From the Department of You Just Can't Make This Stuff Up, check out this little-noticed report from the Billings Gazette today:
Liz Fowler, a key staffer for U.S. Sen. Max Baucus who helped draft the federal health reform bill enacted in March, is joining the Obama administration to help implement the new law...
Fowler headed up a team of 20-some Senate Finance Committee staffers who helped draft the bill in the Senate. She was Baucus' top health care aide from 2001-2005 and left that job in 2006 to become an executive at WellPoint, the nation's largest private insurer. She was vice president of public policy at WellPoint, helping develop public-policy positions for the company. In 2008, she rejoined Baucus to work on health reform legislation.
For some good background on Fowler and the insidious role she played in killing the public option, watch Bill Moyers' recent segment here.
Clearly, this is a telling indictment of the health care law itself, strongly suggesting that it was constructed by the Obama administration -- as some progressives argued -- as a massive taxpayer-financed giveaway to private insurers like WellPoint. And let's be honest: In investment terms, Fowler has been a jackpot for the health industry. The industry maximized her public policy experience for their own uses when they plucked her out of the Senate. Then, having lined her pockets, they deposited her first into a key Senate committee to write the new health care law that they will operate under, and now into the administration that will implement said law. Any bets on how much Fowler will make when WellPoint (or another health insurer) inevitably rehires her in a few years?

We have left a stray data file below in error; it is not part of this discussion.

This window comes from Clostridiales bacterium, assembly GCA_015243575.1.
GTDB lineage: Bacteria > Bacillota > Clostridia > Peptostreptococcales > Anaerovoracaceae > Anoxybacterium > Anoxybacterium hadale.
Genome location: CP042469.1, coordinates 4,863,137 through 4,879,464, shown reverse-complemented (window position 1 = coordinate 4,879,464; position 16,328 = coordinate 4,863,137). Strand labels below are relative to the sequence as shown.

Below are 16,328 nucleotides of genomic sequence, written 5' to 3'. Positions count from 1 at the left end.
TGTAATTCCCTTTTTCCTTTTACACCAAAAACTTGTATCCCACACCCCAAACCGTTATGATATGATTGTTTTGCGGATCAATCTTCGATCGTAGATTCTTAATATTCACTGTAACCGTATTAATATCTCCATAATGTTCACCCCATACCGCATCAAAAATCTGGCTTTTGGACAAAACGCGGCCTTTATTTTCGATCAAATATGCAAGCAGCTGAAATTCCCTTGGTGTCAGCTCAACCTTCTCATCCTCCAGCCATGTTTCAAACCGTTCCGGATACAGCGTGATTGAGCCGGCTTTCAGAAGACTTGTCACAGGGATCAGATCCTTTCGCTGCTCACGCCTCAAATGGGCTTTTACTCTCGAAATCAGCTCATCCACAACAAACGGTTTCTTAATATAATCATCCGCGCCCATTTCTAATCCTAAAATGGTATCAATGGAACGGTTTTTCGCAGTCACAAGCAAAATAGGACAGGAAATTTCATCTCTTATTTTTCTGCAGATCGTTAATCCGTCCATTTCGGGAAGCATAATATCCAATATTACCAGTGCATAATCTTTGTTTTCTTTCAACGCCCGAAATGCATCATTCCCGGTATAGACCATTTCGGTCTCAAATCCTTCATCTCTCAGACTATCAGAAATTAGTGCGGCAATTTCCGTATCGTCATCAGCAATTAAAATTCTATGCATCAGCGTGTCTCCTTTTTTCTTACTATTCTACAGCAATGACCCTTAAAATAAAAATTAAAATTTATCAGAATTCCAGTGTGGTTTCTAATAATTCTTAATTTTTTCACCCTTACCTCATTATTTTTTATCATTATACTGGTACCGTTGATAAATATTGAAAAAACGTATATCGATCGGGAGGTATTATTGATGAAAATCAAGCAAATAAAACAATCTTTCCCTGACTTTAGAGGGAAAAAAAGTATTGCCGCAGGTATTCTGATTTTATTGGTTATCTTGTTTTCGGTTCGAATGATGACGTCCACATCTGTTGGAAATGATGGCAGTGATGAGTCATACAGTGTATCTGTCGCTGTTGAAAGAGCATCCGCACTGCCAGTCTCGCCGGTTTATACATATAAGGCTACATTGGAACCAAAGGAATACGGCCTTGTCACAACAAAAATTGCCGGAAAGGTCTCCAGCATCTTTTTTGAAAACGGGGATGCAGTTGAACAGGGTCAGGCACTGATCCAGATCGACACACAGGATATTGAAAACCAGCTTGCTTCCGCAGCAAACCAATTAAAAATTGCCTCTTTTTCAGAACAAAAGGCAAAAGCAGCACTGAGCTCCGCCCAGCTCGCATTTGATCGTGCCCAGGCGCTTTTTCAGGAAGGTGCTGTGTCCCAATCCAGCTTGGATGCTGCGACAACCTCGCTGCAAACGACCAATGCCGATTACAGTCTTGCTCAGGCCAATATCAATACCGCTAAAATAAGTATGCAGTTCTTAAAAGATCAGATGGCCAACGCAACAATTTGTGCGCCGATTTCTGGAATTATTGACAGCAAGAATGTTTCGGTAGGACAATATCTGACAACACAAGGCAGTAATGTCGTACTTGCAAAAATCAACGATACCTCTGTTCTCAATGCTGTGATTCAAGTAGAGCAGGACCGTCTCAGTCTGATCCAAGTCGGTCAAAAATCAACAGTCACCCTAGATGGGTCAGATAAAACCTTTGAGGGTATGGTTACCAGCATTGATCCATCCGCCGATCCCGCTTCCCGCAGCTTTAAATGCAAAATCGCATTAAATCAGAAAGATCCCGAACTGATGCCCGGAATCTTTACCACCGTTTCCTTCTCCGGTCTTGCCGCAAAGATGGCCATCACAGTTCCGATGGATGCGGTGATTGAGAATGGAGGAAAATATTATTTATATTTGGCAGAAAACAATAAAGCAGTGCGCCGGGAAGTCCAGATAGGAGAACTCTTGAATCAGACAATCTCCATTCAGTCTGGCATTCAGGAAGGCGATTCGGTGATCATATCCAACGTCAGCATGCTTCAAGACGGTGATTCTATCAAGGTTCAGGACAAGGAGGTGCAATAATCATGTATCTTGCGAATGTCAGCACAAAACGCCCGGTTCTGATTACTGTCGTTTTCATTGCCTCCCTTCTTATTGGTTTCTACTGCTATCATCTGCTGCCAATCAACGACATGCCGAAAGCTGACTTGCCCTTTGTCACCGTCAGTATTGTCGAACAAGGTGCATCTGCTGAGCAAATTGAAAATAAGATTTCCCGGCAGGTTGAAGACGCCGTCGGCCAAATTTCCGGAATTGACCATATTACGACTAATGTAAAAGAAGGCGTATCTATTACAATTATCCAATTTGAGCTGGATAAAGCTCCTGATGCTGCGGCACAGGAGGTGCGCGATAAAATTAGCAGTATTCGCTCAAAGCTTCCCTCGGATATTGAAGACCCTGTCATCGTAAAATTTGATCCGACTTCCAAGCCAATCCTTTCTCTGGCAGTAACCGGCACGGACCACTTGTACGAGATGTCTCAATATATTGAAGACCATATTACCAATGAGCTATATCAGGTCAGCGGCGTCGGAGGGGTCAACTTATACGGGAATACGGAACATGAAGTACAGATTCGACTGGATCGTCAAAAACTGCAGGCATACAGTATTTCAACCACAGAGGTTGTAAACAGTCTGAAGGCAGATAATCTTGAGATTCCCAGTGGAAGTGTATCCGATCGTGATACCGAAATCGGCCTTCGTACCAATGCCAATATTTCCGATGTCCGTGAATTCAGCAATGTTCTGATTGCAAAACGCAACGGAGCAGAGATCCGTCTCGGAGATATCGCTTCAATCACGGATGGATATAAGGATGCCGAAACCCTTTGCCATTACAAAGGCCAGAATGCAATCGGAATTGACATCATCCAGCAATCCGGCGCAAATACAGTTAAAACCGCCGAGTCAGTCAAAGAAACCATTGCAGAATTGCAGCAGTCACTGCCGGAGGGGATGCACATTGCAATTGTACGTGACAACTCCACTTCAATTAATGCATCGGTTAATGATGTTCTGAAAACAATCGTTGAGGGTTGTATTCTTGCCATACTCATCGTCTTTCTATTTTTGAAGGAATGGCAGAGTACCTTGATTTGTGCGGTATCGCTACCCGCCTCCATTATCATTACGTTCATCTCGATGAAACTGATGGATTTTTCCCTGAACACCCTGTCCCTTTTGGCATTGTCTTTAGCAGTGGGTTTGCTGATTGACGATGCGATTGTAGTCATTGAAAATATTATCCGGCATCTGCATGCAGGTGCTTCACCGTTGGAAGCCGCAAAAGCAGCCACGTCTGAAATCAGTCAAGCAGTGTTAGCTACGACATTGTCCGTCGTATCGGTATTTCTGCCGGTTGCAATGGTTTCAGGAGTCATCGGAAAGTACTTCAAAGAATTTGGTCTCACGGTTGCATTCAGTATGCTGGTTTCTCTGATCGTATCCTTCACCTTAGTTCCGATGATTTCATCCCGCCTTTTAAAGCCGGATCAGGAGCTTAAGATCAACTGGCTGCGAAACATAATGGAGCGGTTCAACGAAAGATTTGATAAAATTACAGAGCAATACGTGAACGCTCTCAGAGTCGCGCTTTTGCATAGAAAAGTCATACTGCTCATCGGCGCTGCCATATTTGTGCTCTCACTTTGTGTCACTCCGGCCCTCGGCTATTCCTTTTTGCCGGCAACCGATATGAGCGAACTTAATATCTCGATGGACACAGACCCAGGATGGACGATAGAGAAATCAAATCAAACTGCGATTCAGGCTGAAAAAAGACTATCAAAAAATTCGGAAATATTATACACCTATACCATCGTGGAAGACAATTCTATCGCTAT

This story is also a telling indictment of the Washington media. You'll notice that the Obama administration's move was reported by the Billings Gazette, but (save for a blog entry on the Hill's website, one context-free line at the bottom of the Washington Post's gossip column, and a blurb in Congressional Quarterly's HealthBeat newsletter) was almost completely ignored by national Washington-based publications. That's not because D.C. reporters didn't know it was happening -- more likely, it is because the political press corps in the nation's capital no longer sees this kind of revolving door corruption as even mildly problematic, much less newsworthy. That's how pervasive corruption is these days -- ubiquitous to the point of invisible in the eyes of most of the so-called watchdogs.